(Audi uses domestic versions of this slogan. This post discusses my observations in the past.)
When you see an Audi advertisement, visit their website or pass by an Audi dealer, you see one thing that, unless you know German, you never understand – “Vorsprung Durch Technik”. Even if you don’t know German, you may guess that it is related to technology. But you have no idea what it really means.
As my German is really limited, I never understood this slogan and never understood why Audi insisted on using it for its global marketing strategy. Six billion human beings on this planet know that Audi is made in Germany, that’s clear, and there is no point in emphasising this all the time!
Audi is trying to find a place between Mercedes and BMW, but both of these brands have understandable slogans, unlike Audi. One of my interpretation is that Audi is willing to be associated with coolness, and they use a German slogan to emphasise this. Honestly, this doesn’t sound wrong! Audi is driven by people who are trying to be cool. By preferring an Audi, they demonstrate that they are avoiding driving a Mercedes or a BMW and eschewing the notions associated with these brands.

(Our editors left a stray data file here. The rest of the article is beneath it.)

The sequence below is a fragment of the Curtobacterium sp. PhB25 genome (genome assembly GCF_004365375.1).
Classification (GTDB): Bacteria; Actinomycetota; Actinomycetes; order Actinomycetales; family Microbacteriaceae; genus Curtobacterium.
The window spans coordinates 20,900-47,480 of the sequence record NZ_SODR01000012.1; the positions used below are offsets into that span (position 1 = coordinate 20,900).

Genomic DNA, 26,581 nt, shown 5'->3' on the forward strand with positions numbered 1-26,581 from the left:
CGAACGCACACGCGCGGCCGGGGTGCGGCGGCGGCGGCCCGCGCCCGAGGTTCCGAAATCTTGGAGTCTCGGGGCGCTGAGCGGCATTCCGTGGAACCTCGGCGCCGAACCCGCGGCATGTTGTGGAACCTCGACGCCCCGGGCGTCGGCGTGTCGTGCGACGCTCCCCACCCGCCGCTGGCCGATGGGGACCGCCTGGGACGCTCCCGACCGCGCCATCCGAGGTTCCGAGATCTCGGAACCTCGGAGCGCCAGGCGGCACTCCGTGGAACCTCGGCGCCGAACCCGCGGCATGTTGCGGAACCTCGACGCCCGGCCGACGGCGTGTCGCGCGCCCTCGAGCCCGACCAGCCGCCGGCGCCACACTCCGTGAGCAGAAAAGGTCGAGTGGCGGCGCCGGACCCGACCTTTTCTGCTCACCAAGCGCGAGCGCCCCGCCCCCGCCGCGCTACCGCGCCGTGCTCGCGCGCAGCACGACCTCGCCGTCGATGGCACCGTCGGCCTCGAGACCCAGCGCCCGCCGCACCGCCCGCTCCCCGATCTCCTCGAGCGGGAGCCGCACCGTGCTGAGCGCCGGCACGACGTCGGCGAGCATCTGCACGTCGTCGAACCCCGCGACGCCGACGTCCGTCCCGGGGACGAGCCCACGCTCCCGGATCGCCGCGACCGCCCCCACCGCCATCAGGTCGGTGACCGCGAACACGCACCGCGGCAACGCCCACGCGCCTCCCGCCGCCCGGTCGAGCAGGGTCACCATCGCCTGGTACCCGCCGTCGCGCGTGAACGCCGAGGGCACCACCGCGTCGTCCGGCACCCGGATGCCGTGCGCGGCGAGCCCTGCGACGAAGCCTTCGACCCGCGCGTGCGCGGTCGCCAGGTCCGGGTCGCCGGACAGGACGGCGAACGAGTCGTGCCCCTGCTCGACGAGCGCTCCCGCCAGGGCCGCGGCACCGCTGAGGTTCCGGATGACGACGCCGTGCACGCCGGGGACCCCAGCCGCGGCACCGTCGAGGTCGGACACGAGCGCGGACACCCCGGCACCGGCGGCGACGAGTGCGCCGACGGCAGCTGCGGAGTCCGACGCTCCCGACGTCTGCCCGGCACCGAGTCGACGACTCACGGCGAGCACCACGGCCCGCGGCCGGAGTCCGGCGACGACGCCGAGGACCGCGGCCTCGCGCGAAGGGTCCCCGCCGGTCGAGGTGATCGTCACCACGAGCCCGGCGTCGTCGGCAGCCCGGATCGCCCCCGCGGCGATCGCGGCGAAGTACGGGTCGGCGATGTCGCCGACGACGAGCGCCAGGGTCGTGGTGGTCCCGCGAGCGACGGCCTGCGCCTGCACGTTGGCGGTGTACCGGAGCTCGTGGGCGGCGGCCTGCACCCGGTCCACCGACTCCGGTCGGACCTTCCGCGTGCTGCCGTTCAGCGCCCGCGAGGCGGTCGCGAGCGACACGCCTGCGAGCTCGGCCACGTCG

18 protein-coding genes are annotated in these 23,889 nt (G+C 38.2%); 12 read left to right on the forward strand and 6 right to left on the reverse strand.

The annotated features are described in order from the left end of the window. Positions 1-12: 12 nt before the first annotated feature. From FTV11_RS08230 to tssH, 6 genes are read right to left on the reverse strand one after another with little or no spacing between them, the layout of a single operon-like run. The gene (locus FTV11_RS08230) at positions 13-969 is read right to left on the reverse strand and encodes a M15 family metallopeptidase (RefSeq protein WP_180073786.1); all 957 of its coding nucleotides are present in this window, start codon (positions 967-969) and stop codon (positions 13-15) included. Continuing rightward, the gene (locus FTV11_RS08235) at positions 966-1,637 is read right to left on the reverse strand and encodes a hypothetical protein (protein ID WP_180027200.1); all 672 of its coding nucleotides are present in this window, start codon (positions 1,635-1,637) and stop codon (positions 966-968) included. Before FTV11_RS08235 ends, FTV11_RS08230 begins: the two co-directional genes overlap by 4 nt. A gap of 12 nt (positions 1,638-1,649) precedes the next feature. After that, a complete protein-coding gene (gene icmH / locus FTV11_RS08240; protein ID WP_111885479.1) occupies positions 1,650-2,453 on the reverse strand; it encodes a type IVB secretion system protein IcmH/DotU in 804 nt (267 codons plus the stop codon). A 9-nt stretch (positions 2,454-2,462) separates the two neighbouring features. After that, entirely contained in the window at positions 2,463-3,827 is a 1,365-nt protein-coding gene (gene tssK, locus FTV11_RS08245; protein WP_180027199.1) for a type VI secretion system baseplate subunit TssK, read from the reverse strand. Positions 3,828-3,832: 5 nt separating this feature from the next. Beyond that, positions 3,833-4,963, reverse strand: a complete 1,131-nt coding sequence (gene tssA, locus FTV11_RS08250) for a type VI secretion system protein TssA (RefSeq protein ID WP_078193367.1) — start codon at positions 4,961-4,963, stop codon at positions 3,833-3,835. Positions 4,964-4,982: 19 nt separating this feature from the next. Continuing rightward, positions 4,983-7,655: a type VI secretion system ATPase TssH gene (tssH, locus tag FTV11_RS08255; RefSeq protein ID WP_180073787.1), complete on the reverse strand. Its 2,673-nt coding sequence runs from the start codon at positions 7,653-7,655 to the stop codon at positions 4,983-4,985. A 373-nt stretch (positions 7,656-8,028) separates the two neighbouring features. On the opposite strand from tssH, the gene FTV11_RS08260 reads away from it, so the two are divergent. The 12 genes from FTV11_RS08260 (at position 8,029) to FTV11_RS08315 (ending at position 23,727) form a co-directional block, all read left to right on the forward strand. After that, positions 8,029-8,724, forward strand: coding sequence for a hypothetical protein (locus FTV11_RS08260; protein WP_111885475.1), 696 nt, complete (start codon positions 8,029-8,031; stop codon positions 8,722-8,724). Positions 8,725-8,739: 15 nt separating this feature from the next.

I don’t want to talk too much about this. Instead, I offer the English translation of “Vorsprung Durch Technik” – “Advancement through Technology”.
I know it does not sound incredibly cool when you translate it into English. It only says that the Audi brand is based on technology. So, I wonder how Audi can have the ugly understeer characteristic on its vehicles. All Audi cars, especially the Quattro (four-wheel) models, tend to understeer at corners due to the front axle’s weight. This shouldn’t happen based on their slogan, and Quattro models should always corner without any understeering! Let’s be fair; Audi has introduced many new technologies. Nobody can deny this, but most of those technologies are also available in Volkswagen sub-brands! I cannot ignore the fact that, in its product range, Audi has some of the best looking cars. This should be emphasised more!
Last note, this slogan caused me to think of the sentence ‘Think Locally, Act Globally!’ The slogan is German, which is the local aspect, and it could be used in a global marketing strategy.